That first experience in Japan actually turned out to be the first of many Asian adventures for Detels, who received his B.A. from Harvard later that same year. He went on to New York University where, while working toward an M.D. that he earned in 1962, he served his elective period at the U.S. Naval Medical Research Unit (NAMRU-2) in Taipei, Taiwan.

“That experience made me realize that one-on-one medicine was not very efficient; that if I really wanted to have an impact, I should get into the area of epidemiology and public health,” Detels said. “I realized that was going to have a much greater impact than seeing patients one at a time.”

While in Taipei, Detels worked with professor Thomas Grayston, who had organized a department of preventive medicine and started a residency program in epidemiology at the University of Washington. Detels completed the residency program and also earned an M.S. from the University of Washington in 1966.

After graduation, Detels was drafted into the U.S. Navy and requested to be sent back to NAMRU-2 in Taipei, where he lived for three years with his wife, Mimi, and their two sons, Martin and Edward. During his tour of duty he did research in the Philippines, Bangkok and Taiwan, field-testing the rubella vaccine and studying tropical diseases. Once his Navy service was fulfilled, Detels took a position as a medical officer for the National Institutes of Health in Bethesda, Md.

Two years later, in 1970, Detels joined the UCLA faculty as an associate professor in what is now UCLA’s Fielding School of Public Health. “When I got here, there was only one faculty member in epidemiology, and he promptly retired upon my arrival,” Detels said, laughing. As a young professor, Detels quickly learned how to teach courses and set about recruiting new colleagues and expanding the department, which today has approximately 40 faculty, including in-residence and adjunct appointments.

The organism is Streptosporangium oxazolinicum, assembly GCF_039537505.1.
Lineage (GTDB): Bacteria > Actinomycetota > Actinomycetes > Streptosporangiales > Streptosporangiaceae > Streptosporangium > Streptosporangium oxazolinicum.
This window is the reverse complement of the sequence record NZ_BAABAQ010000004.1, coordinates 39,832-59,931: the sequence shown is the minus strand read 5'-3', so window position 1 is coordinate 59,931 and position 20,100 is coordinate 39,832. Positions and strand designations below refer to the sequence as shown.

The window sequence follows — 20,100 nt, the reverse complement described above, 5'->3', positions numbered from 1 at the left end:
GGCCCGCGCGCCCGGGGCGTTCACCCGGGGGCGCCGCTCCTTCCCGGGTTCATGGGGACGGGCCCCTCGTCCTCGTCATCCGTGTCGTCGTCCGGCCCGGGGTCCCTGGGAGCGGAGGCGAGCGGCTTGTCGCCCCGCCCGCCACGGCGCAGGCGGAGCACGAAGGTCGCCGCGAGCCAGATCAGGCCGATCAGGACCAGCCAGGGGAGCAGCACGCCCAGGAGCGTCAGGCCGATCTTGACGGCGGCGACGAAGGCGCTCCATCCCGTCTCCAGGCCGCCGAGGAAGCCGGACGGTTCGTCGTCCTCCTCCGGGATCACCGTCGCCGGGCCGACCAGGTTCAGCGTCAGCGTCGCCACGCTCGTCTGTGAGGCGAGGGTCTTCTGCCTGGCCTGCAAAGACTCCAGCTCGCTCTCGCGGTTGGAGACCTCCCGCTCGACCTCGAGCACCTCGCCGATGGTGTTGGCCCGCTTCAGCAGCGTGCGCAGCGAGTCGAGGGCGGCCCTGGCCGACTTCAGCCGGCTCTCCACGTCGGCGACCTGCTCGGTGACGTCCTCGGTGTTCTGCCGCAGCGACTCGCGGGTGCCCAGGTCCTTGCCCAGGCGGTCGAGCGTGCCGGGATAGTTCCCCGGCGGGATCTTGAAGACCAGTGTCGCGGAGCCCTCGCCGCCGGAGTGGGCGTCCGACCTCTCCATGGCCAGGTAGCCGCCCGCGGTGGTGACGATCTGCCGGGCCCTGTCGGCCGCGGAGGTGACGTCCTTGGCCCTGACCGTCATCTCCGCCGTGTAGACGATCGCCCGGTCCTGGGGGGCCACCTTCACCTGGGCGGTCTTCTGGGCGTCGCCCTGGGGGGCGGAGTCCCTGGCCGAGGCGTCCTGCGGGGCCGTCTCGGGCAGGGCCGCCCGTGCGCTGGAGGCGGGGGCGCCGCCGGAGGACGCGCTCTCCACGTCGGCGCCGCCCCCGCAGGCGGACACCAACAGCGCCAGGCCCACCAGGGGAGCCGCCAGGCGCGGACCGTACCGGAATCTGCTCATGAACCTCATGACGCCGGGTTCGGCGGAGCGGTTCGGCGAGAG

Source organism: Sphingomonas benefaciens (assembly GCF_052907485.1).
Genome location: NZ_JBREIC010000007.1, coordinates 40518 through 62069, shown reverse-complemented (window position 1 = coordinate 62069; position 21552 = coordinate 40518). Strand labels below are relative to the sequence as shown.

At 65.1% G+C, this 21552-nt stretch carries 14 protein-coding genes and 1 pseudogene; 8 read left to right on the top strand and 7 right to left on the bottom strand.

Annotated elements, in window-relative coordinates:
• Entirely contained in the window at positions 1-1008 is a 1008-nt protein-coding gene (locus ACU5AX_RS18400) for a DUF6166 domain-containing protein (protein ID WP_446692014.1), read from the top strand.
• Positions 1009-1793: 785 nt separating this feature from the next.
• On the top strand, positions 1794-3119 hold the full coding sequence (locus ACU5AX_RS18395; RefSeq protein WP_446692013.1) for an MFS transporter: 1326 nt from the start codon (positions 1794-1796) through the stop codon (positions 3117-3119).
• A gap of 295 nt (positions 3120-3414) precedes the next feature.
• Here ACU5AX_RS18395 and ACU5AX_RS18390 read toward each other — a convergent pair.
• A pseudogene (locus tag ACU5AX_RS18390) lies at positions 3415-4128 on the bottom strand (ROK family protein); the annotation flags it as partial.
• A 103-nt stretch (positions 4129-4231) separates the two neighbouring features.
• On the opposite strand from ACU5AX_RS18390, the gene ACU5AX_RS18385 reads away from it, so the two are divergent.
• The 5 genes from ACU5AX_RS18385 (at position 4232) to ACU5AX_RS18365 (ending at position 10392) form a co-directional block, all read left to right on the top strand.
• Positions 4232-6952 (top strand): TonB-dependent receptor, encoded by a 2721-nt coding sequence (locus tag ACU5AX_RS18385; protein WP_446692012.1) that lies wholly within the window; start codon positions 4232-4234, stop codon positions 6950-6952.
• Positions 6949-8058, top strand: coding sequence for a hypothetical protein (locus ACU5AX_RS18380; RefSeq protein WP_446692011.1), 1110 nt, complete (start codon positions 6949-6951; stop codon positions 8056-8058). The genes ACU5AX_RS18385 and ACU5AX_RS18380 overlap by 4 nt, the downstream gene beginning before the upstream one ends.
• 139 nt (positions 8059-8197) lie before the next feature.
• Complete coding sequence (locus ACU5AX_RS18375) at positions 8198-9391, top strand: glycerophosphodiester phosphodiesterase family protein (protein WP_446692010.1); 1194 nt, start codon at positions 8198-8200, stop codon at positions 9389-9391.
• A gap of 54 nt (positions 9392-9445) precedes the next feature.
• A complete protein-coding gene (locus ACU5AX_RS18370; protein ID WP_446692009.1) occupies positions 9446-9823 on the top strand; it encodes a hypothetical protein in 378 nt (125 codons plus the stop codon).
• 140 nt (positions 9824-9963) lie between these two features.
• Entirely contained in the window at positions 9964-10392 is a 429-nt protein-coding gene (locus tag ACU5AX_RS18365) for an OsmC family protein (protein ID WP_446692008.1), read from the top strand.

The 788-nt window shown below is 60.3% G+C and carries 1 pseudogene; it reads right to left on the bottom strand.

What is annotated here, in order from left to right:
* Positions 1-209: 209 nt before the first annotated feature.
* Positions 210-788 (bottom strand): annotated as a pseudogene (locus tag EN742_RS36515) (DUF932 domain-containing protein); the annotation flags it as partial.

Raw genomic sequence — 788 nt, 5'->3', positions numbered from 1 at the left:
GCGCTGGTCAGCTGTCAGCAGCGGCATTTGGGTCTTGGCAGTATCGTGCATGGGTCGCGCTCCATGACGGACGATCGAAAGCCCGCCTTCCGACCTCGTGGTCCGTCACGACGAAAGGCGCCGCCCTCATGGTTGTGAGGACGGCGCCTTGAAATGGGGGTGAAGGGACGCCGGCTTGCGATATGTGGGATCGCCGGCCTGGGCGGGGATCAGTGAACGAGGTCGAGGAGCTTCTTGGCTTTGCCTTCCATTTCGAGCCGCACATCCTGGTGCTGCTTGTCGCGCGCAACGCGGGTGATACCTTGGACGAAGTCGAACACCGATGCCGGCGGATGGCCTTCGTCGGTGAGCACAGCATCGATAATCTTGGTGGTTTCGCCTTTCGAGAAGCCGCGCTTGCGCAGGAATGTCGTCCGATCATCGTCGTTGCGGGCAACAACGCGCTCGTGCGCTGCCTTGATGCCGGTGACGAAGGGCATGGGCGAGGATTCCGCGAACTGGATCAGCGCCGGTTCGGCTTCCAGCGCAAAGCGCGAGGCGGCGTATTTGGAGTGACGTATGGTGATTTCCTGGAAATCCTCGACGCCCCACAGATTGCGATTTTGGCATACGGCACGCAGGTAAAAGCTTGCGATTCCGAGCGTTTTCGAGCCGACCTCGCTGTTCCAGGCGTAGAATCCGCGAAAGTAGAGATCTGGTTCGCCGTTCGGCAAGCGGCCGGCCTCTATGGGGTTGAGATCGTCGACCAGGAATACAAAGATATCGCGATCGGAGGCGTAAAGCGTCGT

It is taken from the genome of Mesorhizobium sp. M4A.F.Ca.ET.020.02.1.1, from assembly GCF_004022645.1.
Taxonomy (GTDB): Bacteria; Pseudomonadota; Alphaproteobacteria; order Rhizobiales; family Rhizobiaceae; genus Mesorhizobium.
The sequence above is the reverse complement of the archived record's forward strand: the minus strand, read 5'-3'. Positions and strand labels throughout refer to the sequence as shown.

In 1981, Detels started a study of AIDS in young homosexual men in Los Angeles and, in 1983, he formed a collaborative study with centers at three other institutions: Pittsburgh, Northwestern and Johns Hopkins. This study, known as the Multicenter AIDS Cohort Study (MACS), is still going strong some 30 years later.

Detels also runs the UCLA/Fogarty AIDS International Training and Research Program for health professionals from China, Southeast Asia and India, who come here to earn advanced degrees in epidemiology. “But I insist that they go back to their home countries to do the field work for their dissertations,” Detels said. “I feel that doing their dissertations in the United States is irrelevant for them. One of the requirements is that they can’t get into the program unless they agree to go back to their home countries.”

Besides currently serving as adviser to 15-20 doctoral students, teaching two graduate courses and an introductory public health course for 280 undergraduates, and delivering guest lectures, Detels is also senior editor of the recently published book, “Public Health in East and Southeast Asia: Challenges and Opportunities in the 21st Century” (UC Press, 2012).

On Nov. 15, Detels will deliver UCLA’s 113th Faculty Research Lecture at the invitation of the Academic Senate.